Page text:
Released the same day as Adele’s 30, Khemmis also released their fourth album with Deceiver. And like Adele, they reckon with heavy life events and the accompanying dark emotions, but with more majestic riffs. Loosely grouped with a new wave of American doom bands like Pallbearer, Magic Circle and Spirit Adrift, Khemmis were recognized as taking a fresh approach to the genre by blending elements of traditional and epic metal, sludge and blackened death metal. Fans often consider second album Hunted (2016) as their apex, and I think that’s still the case. That doesn’t mean the band hasn’t stopped evolving and improving in certain respects. Their twin guitar showcases are on point, and the vocal melodies and harmonies are stickier than ever. I’m not really a fan of Ben Hutcherson’s harsh screams, but much like peak early 00’s era Opeth, it’s a necessary evil that does provide useful variety and contrast. Overall Deceiver is a successful, satisfying album. But if they want to try something new in the future, Phil Pendergrast could always try harmonizing with another guest vocalist. Maybe they should give Adele a call…
It’s hard to believe that it’s been seventeen years since Witchcraft released their debut album in 2004, mixing doomy Sabbath worship with early Pentagram and other proto-metal when no one else did. That soon changed and the 2010s saw the release of at least 100 good to great proto-metal albums, peaking in 2012-13 with Witchcraft’s Legend, Troubled Horse, Hidden Masters, Uncle Acid & the Deadbeats, Golden Void, Wolf People, Purson, Blood Ceremony, Avatarium and Brimstone Coven. Trondheim, Norway’s Dunbarrow were a welcome addition when they debuted in 2016 with a well executed sound that starts with Witchcraft and also draws on the likes of Cream, Uriah Heep and more obscure but swingin’ blues rock and proto-metal from Leafhound and Toad. The creamy guitar tones and hooky vocal melodies are strong as ever, and the band is stretching outward into subtly more progressive territories with an assist from Auver Gaaren on keys and mellotron on opener “Death That Never Dies” and Steeleye Span-style prog folk on “Turn In Your Grave.” Dunbarrow are rubbing elbows with the masters now, ensuring this fairly specialized subgenre continues to flourish into the decade.
One of the coolest collaborations to come out of the pandemic, durling Berlin’s endless cold winter, Kadavar and American expatriates Elder got together and explored more spacey, jammy territory than they normally would have done with their respective bands. Possibly Elder inspired the usually harder rocking Kadavar to explore their proggier roots. The results take a bit to unfold, but when they do, it’s breathtaking.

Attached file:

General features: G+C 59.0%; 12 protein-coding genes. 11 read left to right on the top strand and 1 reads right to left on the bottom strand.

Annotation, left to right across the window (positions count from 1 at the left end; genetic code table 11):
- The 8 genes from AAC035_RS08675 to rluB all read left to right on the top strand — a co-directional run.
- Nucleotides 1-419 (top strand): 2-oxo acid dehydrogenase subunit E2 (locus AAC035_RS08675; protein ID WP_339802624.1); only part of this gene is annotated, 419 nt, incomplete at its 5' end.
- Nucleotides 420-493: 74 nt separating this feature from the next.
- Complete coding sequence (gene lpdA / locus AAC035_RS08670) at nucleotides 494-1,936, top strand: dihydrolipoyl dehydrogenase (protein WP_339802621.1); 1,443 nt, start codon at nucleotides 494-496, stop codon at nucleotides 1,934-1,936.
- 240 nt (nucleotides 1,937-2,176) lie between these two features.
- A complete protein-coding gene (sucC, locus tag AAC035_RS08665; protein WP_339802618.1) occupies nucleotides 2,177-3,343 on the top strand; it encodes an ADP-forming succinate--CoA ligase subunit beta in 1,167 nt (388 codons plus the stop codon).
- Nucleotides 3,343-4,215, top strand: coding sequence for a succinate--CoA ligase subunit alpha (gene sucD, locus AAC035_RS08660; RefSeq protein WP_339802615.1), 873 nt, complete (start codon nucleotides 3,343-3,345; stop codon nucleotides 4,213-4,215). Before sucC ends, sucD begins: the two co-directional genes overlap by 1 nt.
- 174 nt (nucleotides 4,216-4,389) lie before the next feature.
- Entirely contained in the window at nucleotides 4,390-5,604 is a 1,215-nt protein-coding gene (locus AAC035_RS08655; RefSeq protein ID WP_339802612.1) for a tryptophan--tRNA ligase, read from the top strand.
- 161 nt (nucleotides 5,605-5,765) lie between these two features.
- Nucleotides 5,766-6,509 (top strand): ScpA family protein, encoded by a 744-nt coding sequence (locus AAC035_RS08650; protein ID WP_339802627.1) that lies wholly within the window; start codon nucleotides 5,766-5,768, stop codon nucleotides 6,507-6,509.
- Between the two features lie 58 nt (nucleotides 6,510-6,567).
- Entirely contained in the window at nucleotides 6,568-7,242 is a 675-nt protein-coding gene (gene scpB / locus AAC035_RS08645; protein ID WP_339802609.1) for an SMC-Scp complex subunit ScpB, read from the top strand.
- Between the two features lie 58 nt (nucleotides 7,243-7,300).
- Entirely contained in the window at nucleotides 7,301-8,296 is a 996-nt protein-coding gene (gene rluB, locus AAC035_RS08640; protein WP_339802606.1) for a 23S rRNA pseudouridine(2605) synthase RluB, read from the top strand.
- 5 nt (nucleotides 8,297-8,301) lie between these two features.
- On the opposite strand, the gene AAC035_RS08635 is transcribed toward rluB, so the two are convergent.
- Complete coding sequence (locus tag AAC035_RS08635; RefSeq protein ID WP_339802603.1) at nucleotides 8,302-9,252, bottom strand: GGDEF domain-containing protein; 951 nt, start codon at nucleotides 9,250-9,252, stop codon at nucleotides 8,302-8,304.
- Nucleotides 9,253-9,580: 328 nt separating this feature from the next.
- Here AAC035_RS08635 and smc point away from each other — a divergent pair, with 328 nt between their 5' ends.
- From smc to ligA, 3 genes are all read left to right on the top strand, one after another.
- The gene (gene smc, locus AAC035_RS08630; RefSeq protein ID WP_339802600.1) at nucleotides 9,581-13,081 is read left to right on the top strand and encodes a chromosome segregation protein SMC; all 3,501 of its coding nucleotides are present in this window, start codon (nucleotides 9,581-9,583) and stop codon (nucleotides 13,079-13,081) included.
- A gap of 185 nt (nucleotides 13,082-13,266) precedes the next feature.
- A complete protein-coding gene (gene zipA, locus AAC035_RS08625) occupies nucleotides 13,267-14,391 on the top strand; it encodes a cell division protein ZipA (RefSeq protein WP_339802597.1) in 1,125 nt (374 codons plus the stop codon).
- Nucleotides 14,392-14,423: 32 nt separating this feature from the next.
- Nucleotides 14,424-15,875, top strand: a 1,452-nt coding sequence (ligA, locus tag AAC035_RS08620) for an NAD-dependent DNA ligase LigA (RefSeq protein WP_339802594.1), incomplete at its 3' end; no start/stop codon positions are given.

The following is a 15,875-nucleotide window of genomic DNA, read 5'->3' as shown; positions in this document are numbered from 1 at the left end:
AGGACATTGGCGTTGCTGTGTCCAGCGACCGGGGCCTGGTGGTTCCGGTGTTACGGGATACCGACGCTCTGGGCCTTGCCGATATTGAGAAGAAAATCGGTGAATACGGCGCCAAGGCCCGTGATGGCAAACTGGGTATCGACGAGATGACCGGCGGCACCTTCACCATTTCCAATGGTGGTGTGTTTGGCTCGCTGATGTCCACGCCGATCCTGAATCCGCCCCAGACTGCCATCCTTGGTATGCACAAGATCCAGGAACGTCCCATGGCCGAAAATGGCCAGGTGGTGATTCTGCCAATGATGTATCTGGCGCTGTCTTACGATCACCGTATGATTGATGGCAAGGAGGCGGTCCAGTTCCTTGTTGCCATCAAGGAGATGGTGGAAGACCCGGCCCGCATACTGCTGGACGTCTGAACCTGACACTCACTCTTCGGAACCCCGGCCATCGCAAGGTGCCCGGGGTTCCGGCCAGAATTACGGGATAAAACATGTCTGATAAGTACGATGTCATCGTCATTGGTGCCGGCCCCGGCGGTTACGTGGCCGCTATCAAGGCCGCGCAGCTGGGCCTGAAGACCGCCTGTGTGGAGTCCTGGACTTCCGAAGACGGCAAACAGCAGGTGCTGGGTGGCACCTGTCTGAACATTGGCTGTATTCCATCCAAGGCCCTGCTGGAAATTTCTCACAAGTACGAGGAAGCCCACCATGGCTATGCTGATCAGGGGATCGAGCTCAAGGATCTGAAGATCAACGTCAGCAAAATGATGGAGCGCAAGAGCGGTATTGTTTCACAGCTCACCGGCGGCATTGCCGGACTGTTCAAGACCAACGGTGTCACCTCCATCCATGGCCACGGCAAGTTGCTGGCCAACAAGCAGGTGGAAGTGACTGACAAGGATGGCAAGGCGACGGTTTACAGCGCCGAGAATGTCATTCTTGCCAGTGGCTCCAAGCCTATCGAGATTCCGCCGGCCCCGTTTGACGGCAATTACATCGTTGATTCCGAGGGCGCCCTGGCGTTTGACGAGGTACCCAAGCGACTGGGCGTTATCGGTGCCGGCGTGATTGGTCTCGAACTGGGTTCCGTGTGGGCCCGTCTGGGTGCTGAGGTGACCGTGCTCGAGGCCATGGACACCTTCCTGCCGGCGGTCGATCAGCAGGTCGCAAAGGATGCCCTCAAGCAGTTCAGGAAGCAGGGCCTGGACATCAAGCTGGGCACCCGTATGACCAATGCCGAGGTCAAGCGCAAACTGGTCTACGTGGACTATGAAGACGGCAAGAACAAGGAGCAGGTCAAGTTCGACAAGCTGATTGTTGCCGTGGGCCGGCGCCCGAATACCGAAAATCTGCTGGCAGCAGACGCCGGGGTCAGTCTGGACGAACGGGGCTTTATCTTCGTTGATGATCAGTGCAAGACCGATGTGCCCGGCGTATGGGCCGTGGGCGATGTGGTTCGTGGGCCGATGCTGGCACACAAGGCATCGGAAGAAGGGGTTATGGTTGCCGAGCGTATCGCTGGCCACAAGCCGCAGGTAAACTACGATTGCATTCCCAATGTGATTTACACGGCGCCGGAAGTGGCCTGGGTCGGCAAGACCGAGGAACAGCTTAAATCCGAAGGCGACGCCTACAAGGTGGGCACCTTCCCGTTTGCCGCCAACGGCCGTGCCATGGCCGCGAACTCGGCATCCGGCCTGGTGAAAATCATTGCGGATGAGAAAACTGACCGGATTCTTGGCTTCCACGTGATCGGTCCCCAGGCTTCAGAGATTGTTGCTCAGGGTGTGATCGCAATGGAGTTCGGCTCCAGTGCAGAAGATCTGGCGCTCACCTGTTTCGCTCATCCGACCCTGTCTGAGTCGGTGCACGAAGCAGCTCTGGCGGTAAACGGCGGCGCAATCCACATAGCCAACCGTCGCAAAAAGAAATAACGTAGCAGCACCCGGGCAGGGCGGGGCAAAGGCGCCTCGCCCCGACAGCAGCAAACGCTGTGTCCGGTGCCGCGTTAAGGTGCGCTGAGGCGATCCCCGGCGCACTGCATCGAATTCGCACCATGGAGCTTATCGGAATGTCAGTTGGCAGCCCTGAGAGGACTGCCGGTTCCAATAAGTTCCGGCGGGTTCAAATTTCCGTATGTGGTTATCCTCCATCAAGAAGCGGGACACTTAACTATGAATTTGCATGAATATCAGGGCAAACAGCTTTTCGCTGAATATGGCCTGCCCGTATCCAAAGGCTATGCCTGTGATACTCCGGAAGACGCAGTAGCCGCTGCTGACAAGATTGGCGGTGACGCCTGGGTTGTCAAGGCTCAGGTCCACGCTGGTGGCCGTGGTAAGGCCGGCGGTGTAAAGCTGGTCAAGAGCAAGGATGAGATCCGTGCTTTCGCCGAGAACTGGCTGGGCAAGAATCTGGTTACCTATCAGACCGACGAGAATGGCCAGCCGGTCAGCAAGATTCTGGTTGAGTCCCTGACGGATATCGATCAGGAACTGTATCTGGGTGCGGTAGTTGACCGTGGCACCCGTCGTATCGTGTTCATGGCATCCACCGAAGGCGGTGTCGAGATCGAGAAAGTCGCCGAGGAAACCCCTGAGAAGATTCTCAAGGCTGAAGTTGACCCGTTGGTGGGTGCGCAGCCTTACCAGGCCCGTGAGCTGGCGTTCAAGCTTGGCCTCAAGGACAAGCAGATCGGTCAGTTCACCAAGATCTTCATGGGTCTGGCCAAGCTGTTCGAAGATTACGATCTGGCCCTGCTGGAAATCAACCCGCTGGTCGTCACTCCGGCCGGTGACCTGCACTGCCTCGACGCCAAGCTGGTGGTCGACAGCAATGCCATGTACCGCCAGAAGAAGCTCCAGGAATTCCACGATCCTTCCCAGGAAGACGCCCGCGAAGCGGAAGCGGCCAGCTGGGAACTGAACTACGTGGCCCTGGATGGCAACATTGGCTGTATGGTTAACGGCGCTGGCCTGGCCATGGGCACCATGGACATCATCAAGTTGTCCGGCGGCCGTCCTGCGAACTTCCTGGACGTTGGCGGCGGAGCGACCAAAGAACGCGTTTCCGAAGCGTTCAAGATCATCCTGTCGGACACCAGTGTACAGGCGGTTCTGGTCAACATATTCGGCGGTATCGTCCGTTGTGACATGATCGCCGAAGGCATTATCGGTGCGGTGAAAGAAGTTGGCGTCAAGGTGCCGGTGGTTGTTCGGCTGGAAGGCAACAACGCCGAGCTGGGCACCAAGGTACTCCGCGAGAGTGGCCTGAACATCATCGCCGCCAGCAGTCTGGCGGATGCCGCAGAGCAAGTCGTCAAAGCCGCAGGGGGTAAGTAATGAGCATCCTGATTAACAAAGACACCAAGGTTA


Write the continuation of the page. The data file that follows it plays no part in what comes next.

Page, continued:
This Finnish seven-piece group has been on the front line of the psych noir renaissance since 2012 alongside The Devil’s Blood, Blood Ceremony, Purson, Uncle Acid & the Deadbeats and Mansion. This is their fourth album, along with two fairly ambitious, proggy EPs, and a side project, The Exploding Eyes Orchestra. Of all the bands exploring the occult doom psych territory, JATO is probably the next most consistently melodic and accessible after Purson/Rosalie Cunningham. But instead of the Beatles, their roots lean more toward American west coast bands like Jefferson Airplane and the Doors, with Jess’s vocals an urgent siren on top like a turbo-charged Ann Wilson (Heart). Their progressive elements are shown full flower with the 11:34 closing epic “Strange Earth Illusion,” with Deep Purple/ELP organs and nice guitar solos from the Thomases (Corpse and Fiend).
It’s a good sign that a band is at their peak when they release their fourth album just a year after their last one. If they are writing songs faster than they can record and release them, the creative juices are flowing full force, thanks to Joanna Sardonis’ partnership with Nicke Andersson (Entombed, Hellacopters). While there’s no departure from the hooky hard rock and spooky occult psych noir of their previous albums, the songwriting is getting increasingly polished and accomplished. The hard working band has been rewarded with increasingly wide attention and exposure. You know they’re crossing over into more mainstream territory when reviewers are wringing their hands that the band’s name is too edgy. For real! 51 years after a band named themselves Lucifer’s Friend, and 40 since NWOBHM Satan congregated on Newcastle upon Tyne, people are still frightened by these extremely tame names? Were there problems with the wildly popular network TV show Lucifer, inspired by a Neil Gaiman comic? Perhaps in this stupid, stupid world completely lacking in wit and humor, this band is indeed too “evil” for the mainstream. Just this year there were also solid metal albums released by Lucifer’s Fall and Lucifer’s Hammer. Nevertheless, they killed it their showcase at Psycho Las Vegas, and once touring can get back up to speed, they should be able to draw at least the kind of audiences of Ghost and Uncle Acid & the Deadbeats. But someday all these idiots should be hunted down by the sexy demon Mazikeen, lightly tortured, enslaved and forced to worship at the hooved feet of Lucifer.
While I first discovered this band with Sorcerer (2017), they’ve been around for a decade previously, putting out a bunch of lo-fi psych pop and space rock jams. Their latest is something special, adding some tasty kosmische and a warmer, more alluring production sound.
Late in the year, on December 3, a trio of great albums were released, and it sparked a lot of debate amongst the Doom Charts community which was best — the Eldovar collaboration, King Buffalo or Weedpecker. I’ve gone back and forth, but at the time, the Polish band’s fourth album clinched it for me — while it may not has quite as cohesive a groove as King Buffalo, I’m drawn in to their expanded variety of sounds, and I can’t resist the Elder influence, even as they forge forward in developing their own sound.